But one final thought. I like this season – I like this season a lot. It hasn’t all worked but it’s a massive step up from the previous season and even when not everything has landed it’s still been taking big swings, and I’d far rather have Doctor Who that took a swing and missed occasionally than never swung at all. And, to be clear, most of the swings have connected. The odd messy structure here and there isn’t all that much to get worked up about, in the long run. But… the season has so far been promising us a lot of Jam Tomorrow. The Timeless Child mystery has been built up. There’s the Lone Cyberman, who we’ve now at least encountered. We’ve had Jack back. There’s… well everything in “Fugitive Of The Judoon” but most obviously the Ruth Doctor. All of these are setting up mystery upon mystery upon mystery. So far the ride has been good – thrilling in places, even. But that places a huge weight of expectation on the last two stories of the season. Sometimes that can work, sometimes not. Sometimes we get “World Enough and Time” / “The Doctor Falls”. And, well, sometimes we get “Last of The Time Lords”. If this season whiffs the ending it wont undermine all the good work this season has done course-correcting the flaws of the last one, but it’s going to make that failure feel that much more painful. I hope the series can pull it off. I really, really want it to find a satisfying conclusion (or even if it doesn’t conclude everything about this story arc, at least give us some answers and set up interesting potential questions for the future). I shall remain cautiously optimistic, because I think this season has earned a degree of optimism. But woe betide it if it all falls apart at the end…

Season Twelve, Episode 9 – “Ascension Of The Cybermen”

It’s the first part of a two-parter. It does what all “first-part-of-a-two-parter”‘s do, sets up a bunch of mysteries the end result of which is going to be obscure until we get the conclusion. So this week…

Any Other Business:

• Interesting opening, with the ponderous voice-over, scattered remains of the Cybermen floating in space, then falling through an eye into the title sequence. It all looks great.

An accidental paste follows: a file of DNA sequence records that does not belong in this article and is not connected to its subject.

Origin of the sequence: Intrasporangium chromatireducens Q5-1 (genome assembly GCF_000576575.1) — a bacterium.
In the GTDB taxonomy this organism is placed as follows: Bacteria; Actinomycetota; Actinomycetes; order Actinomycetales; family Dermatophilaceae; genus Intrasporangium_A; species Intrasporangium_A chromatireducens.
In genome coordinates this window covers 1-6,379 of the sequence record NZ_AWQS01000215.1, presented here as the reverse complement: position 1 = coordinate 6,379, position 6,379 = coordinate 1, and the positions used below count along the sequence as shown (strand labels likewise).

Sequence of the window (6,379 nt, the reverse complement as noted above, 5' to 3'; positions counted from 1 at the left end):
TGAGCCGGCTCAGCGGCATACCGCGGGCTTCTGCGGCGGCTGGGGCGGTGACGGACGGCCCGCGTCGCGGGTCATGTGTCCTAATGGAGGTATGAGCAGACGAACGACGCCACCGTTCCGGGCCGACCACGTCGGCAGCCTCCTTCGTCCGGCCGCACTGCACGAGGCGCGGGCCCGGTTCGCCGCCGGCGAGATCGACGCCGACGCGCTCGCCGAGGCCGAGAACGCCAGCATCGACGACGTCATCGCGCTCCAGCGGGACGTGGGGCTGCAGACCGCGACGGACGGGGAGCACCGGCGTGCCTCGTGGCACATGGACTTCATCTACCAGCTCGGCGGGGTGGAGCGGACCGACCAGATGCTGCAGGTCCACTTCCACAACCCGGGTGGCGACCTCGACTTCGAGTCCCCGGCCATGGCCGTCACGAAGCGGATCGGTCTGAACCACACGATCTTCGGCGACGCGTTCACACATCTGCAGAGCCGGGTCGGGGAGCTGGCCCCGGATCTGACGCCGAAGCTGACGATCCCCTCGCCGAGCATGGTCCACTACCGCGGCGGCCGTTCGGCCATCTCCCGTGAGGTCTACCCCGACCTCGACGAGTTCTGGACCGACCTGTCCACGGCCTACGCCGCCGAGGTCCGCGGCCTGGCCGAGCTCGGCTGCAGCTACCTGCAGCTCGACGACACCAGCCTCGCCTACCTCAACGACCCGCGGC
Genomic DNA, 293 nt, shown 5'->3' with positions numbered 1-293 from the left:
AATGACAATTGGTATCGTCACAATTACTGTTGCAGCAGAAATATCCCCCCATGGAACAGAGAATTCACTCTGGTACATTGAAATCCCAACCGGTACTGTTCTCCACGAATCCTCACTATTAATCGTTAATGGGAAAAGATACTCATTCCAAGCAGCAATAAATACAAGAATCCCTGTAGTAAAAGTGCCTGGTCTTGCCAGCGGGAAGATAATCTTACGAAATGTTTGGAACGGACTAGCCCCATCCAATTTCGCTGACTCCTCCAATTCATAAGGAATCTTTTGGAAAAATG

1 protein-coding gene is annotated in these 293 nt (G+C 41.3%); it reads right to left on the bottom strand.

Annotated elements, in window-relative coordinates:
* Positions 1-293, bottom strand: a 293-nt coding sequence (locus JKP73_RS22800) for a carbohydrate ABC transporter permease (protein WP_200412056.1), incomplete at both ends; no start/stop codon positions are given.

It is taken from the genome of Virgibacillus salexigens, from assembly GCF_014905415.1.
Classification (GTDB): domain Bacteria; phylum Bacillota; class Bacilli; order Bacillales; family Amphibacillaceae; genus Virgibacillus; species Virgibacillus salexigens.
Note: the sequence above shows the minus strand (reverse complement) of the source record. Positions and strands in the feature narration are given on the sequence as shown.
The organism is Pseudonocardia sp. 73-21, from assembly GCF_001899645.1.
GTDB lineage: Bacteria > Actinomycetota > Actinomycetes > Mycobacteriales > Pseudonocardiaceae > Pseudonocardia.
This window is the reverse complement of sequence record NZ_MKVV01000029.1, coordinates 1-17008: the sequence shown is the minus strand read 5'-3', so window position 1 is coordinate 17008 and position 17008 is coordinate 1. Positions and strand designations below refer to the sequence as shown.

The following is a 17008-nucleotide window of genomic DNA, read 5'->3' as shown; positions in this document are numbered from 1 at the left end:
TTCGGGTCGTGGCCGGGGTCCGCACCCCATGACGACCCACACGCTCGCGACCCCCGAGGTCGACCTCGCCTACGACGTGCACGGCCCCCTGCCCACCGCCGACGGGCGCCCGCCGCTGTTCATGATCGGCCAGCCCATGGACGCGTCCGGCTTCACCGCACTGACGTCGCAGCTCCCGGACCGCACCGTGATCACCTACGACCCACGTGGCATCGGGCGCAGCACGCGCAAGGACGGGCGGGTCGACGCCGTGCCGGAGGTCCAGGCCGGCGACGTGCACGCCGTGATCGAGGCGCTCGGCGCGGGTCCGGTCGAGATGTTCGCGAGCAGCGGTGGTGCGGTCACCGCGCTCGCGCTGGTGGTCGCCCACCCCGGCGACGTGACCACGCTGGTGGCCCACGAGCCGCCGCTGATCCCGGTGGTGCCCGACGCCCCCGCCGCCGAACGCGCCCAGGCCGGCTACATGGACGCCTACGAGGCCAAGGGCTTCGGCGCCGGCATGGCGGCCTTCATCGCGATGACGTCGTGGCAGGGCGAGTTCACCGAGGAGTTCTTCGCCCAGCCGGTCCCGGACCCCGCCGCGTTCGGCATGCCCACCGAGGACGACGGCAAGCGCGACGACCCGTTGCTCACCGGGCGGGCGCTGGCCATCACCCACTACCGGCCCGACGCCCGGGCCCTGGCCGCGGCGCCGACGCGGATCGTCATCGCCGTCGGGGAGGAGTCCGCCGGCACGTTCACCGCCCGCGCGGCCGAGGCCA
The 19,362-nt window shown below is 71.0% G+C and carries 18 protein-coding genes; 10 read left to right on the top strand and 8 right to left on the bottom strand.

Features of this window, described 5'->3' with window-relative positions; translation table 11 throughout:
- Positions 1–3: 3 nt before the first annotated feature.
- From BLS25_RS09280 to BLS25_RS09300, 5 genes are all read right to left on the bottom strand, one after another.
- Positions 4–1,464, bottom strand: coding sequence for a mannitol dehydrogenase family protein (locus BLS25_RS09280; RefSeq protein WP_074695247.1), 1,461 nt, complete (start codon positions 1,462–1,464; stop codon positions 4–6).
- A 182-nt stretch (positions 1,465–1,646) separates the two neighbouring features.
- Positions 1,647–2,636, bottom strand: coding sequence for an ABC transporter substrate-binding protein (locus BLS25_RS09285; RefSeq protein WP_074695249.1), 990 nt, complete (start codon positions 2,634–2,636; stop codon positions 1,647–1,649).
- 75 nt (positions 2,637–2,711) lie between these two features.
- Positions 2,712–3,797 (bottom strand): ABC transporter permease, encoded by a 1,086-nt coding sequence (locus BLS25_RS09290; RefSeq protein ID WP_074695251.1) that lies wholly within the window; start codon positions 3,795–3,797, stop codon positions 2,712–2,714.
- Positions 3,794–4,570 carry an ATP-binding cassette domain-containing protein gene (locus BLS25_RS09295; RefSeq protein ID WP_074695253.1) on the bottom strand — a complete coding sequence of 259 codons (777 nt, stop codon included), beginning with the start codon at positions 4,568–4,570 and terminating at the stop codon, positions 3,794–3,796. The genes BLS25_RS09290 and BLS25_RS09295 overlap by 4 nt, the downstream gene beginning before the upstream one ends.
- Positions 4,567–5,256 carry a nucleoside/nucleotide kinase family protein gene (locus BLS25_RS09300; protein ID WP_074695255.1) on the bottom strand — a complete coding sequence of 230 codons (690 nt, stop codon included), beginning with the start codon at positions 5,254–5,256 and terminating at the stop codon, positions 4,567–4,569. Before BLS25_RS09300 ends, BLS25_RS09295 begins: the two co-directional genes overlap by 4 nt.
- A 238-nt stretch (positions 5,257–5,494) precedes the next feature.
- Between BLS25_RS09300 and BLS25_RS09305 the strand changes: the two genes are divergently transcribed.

• And off to Ireland we go! Or… is it? I have lingering doubts about this. Obviously there’s a mystery layered throughout the episode and we get no hint as to where it’s all going, but there’s something fractionally other-worldly about this. It could be real, but then again it could be a simulation. Or maybe it just feels peculiar next to the flat-out sci-fi the rest of the episode consists of.

• It’s well-constructed and well directed though, the slightly “off” feel of it allowed to stand without being over-emphasised. Nicely handled.

• I realise it’s necessary to keep the Doctor away from the TARDIS so she can’t just evacuate everyone and cut a good thirty minutes out of the story but surely “we parked a bit far away” wasn’t the best reason anyone could come up with?

• There’s something quite appealing about the idea of the Doctor confidently wading into trouble only to have her little tech toys dispatched easily by some flying Cyber-heads. She’s misjudging the situation, and that makes the declaration of, “I’ve been careless with your lives” later in the episode feel like it carries more weight.

• Oh yeah, the flying Cyber-heads are cheesy as hell (are the actually heads off a Cyberman? Are there half a dozen headless bodies standing about somewhere tapping their feet impatiently waiting for the heads to return?) but I love them all the same. I have no problem at all with that level of silliness, even in a tense situation.

• I found the visible contemporary power pylons in the background of the unnamed planet weirdly distracting. Unless this turns out to be a plot point and this is actually Earth? That might tie in with the Ireland material, though no explicit – or even implicit – connection is drawn between those two parts of the episode.